The wife of Zimbabwean Prime Minister Morgan Tsvangirai was killed and he was injured in a car accident in Zimbabwe on Friday, according to officials from Tsvangirai’s MDC (Movement for Democratic Change) party.
Just a month after Tsvangirai formed a unity government with his bitter rival, President Robert Mugabe, the former Zimbabwean trade union leader’s car was involved in a crash south of the Zimbabwean capital of Harare. Susan Tsvangirai, his wife of more than 30 years and a mother of six, was traveling in the car with the Zimbabwean prime minister.
Speaking to reporters outside the hospital, MDC Secretary-General and Finance Minister Tendai Biti said Tsvangirai’s condition was “stable”. Zimbabwean state television reported that Tsvangirai had sustained head and neck injuries.
A Zimbabwean police spokesman told state television the crash occurred when a truck “encroached into the lane of the prime minister's car, resulting in a side-swipe which resulted in the prime minister's car, a 4-by-4 Toyota Landcruiser, rolling over three times.”
Tsvangirai was airlifted to a Harare hospital, where Mugabe and his wife visited the injured Zimbabwean prime minister. Mugabe refused to answer reporters’ questions on his way out of the hospital.
On his way home to celebrate his birthday
Reporting from Cape Town, South Africa, FRANCE 24’s Alex Duval Smith said Tsvangirai had been on his way to his rural home near Beatrice for the weekend when the crash occurred.
The Zimbabwean leader was set to celebrate his 57th birthday - which falls on March 10 - at home, according to Duval Smith.
Tsvangirai’s driver and an aide who were also traveling with him sustained injuries during the collision, according to MDC officials.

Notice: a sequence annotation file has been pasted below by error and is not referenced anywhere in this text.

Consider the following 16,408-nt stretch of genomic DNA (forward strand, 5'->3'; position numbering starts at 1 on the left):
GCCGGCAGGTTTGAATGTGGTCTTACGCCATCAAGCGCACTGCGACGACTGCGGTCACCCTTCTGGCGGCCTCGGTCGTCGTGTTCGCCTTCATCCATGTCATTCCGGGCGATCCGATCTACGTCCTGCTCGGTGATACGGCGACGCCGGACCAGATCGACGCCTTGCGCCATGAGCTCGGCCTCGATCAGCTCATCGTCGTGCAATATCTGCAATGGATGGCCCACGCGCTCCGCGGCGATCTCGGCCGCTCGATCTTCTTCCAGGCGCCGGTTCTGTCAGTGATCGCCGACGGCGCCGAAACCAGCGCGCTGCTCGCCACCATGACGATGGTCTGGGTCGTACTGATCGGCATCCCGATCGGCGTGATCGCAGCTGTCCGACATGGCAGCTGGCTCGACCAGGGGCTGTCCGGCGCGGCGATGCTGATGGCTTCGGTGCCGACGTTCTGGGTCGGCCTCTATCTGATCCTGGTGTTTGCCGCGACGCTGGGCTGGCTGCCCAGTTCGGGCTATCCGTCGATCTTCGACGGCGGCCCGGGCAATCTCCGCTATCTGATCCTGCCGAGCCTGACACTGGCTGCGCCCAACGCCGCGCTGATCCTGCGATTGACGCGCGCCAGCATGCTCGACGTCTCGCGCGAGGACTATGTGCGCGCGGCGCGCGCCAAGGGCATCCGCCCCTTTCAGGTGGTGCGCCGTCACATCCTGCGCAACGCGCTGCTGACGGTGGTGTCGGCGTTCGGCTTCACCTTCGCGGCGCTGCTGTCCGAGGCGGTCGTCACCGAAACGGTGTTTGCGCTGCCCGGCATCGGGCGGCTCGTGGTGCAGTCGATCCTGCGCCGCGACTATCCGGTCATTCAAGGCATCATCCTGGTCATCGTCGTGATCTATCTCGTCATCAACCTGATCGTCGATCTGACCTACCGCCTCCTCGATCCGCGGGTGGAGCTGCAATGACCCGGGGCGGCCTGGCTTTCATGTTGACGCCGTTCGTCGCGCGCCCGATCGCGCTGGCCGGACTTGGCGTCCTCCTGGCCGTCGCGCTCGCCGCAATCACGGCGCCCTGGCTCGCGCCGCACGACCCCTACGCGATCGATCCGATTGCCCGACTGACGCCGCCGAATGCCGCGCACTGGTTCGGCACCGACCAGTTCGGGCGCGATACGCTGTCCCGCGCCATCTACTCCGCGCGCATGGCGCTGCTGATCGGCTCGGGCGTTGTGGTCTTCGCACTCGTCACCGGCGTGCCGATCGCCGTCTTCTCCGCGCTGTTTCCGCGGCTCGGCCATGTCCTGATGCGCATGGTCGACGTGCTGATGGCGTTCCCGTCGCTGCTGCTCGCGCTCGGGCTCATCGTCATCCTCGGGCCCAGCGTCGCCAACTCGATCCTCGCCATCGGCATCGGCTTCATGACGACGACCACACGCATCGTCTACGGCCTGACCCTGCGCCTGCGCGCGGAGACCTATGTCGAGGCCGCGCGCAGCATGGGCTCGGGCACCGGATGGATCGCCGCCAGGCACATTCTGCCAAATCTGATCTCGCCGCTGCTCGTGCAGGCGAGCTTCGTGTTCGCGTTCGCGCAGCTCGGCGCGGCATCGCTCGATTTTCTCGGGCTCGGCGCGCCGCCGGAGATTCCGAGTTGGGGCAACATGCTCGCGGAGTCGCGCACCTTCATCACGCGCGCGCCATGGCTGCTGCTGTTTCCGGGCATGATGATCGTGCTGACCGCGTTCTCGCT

The Zimbabwean prime minister was not traveling in an official motorcade, according to local reports.
‘Really, really, really devastating’
News of the death of Mrs. Tsvangirai - who was viewed as a “mother to Zimbabwe” by her husband’s supporters - shocked party officials and aides across the world.
“The news is really, really, really devastating,” said a noticeably shaken Jameson Mashakada, MDC vice president in UK and Ireland, during an interview with FRANCE 24 shortly after the news was released. “It is very, very, very unfortunate and really shocking.”
Friday’s incident brought a tragic end to an important week for Tsvangirai. On Wednesday, in his maiden speech to parliament, Tsvangirai addressed the issue of reviving Zimbabwe’s shattered economy and condemned the ongoing persecution of political activists.
His speech came as Roy Bennett, a senior MDC official and Tsvangirai’s pick for junior agriculture minister, remained behind bars following his controversial arrest.
An unassuming woman who once said that, if she became Zimbabwe’s First Lady, she would serve tea from an earthernware teapot rather than a china tea set, Mrs. Tsvangirai stayed out of the political limelight.
Reporting from Cape Town, South Africa, FRANCE 24’s Haydé Fitzpatrick said that Mrs. Tsvangirai, who was a qualified nurse, was a valuable source of information for reporters when the media was unable to reach her husband during his frequent arrests and court proceedings.
Friends and aides close to the couple say she was an indomitable source of strength for her husband during his long, difficult years as a trade union leader and a representative of the people.
Reporting from South Africa, Duval-Smith said the loss would be devastating for a man who represents Zimbabwe’s hopes for democracy. “It’s been 10 years of attempting to bring democracy to Zimbabwe,” said Duval-Smith. “Now that he has finally got the prime ministership, he’s going to have to draw on strength, I don’t know from where, but he has to draw on his strength to carry on the battle to bring democracy to Zimbabwe - and the battle isn’t over yet."